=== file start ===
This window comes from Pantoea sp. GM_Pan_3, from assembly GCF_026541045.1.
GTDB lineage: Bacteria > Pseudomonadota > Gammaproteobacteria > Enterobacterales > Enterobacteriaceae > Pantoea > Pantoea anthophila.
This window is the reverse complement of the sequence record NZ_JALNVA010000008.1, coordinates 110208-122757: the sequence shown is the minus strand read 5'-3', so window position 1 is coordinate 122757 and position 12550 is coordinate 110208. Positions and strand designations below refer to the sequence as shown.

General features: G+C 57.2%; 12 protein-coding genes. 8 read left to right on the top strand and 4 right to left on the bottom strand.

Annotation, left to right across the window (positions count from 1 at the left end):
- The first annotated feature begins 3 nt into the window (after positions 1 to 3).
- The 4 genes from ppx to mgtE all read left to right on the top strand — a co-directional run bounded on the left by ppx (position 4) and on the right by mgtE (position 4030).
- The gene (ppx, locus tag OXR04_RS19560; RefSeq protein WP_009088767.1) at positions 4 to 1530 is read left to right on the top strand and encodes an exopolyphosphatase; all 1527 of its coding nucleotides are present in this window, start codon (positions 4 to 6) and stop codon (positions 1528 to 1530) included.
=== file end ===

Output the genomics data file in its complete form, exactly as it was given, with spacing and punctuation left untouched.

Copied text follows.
This window comes from Pantoea sp. GM_Pan_3, from assembly GCF_026541045.1.
GTDB lineage: Bacteria > Pseudomonadota > Gammaproteobacteria > Enterobacterales > Enterobacteriaceae > Pantoea > Pantoea anthophila.
This window is the reverse complement of the sequence record NZ_JALNVA010000008.1, coordinates 110208-122757: the sequence shown is the minus strand read 5'-3', so window position 1 is coordinate 122757 and position 12550 is coordinate 110208. Positions and strand designations below refer to the sequence as shown.

General features: G+C 57.2%; 12 protein-coding genes. 8 read left to right on the top strand and 4 right to left on the bottom strand.

Annotation, left to right across the window (positions count from 1 at the left end):
- The first annotated feature begins 3 nt into the window (after positions 1 to 3).
- The 4 genes from ppx to mgtE all read left to right on the top strand — a co-directional run bounded on the left by ppx (position 4) and on the right by mgtE (position 4030).
- The gene (ppx, locus tag OXR04_RS19560; RefSeq protein WP_009088767.1) at positions 4 to 1530 is read left to right on the top strand and encodes an exopolyphosphatase; all 1527 of its coding nucleotides are present in this window, start codon (positions 4 to 6) and stop codon (positions 1528 to 1530) included.